Take it from one who spent a fair amount of time around Pope John Paul II, observing him at nearly every public appearance and a fair number of private audiences for a period of about seven years.
As a Vatican-accredited journalist, I saw the pope interact with hundreds of thousands of people (millions?), both in vast crowds and one-on-one (including me, every once in a while).
Yes, he was charismatic. Yes, he was a great preacher. Yes, he was a great people person. Yes, he was clearly a man of prayer, reflective, maybe even a mystic of sorts.
But he didn’t strike me as “a saint,” in the sense of those extraordinary figures you run across in your typical book of lives of the saints.
While he was an extraordinary human being, he was also very ... ordinary. No smells of roses around him, no hovering above the ground, no doves alighting on his shoulders, no magical aura or electricity.
That became especially true as he aged and his body succumbed more and more to the effects of Parkinson’s. He lost control of his facial muscles, so he drooled nearly constantly. Sometimes it looked like he had trouble getting his head off his chest.
One event I witnessed impressed me for its ordinary humanity. I was traveling with the pope on his 100th foreign trip, and Shepherd One had just landed in a city in Croatia. I had a window seat with the Vatican press corps at the back of the plane, and looked out below me at the pope being transferred from a wheelchair to a vehicle that would take him to an event. His secretary made a move to help him up, but the pope impatiently slapped his hand away, insisting on standing up by himself.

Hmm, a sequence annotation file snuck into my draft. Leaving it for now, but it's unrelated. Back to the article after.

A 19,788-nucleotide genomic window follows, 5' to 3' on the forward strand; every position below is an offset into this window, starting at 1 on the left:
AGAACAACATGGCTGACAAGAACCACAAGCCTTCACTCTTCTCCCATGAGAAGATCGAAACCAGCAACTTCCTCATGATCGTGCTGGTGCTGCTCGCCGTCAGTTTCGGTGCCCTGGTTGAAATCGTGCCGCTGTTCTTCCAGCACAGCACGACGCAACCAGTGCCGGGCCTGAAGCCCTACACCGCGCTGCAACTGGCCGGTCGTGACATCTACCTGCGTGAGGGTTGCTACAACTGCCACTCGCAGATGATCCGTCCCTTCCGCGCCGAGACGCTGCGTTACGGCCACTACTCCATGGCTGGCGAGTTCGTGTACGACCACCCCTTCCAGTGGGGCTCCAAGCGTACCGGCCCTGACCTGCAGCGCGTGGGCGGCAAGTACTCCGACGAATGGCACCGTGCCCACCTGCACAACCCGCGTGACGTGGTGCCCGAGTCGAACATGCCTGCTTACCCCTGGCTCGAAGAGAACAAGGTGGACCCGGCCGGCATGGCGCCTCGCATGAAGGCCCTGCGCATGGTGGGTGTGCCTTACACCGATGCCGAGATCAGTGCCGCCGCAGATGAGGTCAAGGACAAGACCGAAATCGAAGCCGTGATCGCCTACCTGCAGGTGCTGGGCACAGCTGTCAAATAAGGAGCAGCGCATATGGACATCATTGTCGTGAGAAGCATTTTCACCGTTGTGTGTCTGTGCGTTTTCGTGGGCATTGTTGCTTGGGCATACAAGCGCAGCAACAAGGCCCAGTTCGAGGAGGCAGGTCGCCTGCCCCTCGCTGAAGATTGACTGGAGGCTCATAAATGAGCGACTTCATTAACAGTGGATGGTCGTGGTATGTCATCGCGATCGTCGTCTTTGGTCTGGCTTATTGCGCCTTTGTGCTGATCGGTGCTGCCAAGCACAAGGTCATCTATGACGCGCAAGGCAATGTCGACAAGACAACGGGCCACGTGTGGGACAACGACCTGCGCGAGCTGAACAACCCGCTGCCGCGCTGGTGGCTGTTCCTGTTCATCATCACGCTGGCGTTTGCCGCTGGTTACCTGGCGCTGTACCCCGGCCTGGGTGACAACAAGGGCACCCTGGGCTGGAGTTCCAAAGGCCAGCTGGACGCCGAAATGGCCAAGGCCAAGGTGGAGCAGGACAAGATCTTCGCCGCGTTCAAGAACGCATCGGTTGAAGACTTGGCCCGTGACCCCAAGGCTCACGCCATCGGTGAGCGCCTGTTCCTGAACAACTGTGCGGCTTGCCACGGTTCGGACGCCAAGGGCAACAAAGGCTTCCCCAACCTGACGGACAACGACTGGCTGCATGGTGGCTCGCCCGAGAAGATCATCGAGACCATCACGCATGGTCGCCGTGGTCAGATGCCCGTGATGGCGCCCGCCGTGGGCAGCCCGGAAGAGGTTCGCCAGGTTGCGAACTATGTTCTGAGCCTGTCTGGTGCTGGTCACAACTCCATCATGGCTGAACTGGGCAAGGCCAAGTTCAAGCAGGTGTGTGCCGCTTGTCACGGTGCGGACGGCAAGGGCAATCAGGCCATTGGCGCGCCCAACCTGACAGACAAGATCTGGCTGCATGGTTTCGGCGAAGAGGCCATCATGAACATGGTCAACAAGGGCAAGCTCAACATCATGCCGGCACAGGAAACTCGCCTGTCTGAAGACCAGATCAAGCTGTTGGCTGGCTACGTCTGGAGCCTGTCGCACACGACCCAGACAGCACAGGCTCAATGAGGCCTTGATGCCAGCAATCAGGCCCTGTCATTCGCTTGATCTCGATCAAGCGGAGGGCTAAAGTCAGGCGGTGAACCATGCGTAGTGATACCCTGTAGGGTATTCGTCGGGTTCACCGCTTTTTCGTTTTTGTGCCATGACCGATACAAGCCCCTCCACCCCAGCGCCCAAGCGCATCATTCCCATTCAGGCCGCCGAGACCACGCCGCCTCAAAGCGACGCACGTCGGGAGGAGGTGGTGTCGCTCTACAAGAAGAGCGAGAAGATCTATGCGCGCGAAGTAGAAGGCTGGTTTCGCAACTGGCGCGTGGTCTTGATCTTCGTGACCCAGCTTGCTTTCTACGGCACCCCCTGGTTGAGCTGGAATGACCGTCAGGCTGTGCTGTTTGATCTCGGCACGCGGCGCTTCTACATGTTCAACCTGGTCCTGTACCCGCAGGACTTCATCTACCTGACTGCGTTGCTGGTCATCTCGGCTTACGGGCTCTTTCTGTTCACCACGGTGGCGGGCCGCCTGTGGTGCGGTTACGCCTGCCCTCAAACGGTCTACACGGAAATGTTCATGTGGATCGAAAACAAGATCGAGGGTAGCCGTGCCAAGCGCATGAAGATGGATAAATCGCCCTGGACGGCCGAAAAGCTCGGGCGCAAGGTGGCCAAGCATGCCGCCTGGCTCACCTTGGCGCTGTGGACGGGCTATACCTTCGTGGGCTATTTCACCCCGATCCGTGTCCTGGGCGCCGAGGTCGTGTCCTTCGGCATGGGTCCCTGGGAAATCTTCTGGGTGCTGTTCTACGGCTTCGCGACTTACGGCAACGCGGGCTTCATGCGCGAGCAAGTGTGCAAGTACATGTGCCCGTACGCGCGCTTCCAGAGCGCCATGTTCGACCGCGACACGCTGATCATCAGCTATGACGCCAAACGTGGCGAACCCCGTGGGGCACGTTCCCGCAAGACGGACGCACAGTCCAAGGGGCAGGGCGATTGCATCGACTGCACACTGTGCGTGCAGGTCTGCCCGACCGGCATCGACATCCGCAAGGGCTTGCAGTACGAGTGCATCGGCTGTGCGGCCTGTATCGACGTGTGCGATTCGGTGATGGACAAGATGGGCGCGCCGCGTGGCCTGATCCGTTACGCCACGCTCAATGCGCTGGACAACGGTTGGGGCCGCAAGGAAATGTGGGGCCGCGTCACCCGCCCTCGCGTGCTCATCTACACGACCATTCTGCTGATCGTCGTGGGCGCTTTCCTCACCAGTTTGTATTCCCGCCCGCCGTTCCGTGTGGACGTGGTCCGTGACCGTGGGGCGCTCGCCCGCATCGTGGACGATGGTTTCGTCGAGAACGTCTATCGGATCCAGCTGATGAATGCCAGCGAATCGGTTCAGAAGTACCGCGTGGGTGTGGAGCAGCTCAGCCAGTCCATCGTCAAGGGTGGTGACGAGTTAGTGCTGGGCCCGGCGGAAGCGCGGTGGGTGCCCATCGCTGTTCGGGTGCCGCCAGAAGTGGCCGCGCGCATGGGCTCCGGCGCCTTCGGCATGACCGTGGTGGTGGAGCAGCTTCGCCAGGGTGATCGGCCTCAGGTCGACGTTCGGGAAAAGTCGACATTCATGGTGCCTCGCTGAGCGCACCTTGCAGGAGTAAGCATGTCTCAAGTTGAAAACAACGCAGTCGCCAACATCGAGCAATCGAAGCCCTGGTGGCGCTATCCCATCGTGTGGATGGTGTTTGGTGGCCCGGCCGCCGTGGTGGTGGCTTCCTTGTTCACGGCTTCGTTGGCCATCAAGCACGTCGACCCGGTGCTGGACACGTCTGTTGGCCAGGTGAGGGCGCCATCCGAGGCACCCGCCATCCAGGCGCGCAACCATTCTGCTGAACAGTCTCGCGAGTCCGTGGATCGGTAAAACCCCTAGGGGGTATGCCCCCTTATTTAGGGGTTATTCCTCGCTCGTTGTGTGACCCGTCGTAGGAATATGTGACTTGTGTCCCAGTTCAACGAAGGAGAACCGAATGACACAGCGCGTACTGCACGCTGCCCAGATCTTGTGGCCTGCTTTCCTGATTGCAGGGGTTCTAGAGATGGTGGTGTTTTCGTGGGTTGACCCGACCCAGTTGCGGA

He was stubborn, and maybe even a little irritable.
And yet, the man is a saint.
For me that’s encouraging. Too often, sanctity is thought of as a state in which you are no longer yourself; to achieve it you have to act like some idealized other self. When in fact, sanctity is really the purification of who we really are through a process of greater selflessness, trust in God and love of neighbor. There’s no act; it is the truest, most honest version of ourselves.
A few weeks ago, Pope Benedict XVI underscored again that holiness is not for a select view; it is within the reach of all.
He boiled down the path to holiness to three essentials: “It seems to me that this is the true simplicity and greatness of a life of holiness: the encounter with the Risen One on Sunday; contact with God at the beginning and at the end of the day; following, in decisions, the ‘signposts’ that God has communicated to us, which are but forms of charity.”
So: Mass, daily prayer, seeking God’s will. What do you make of that?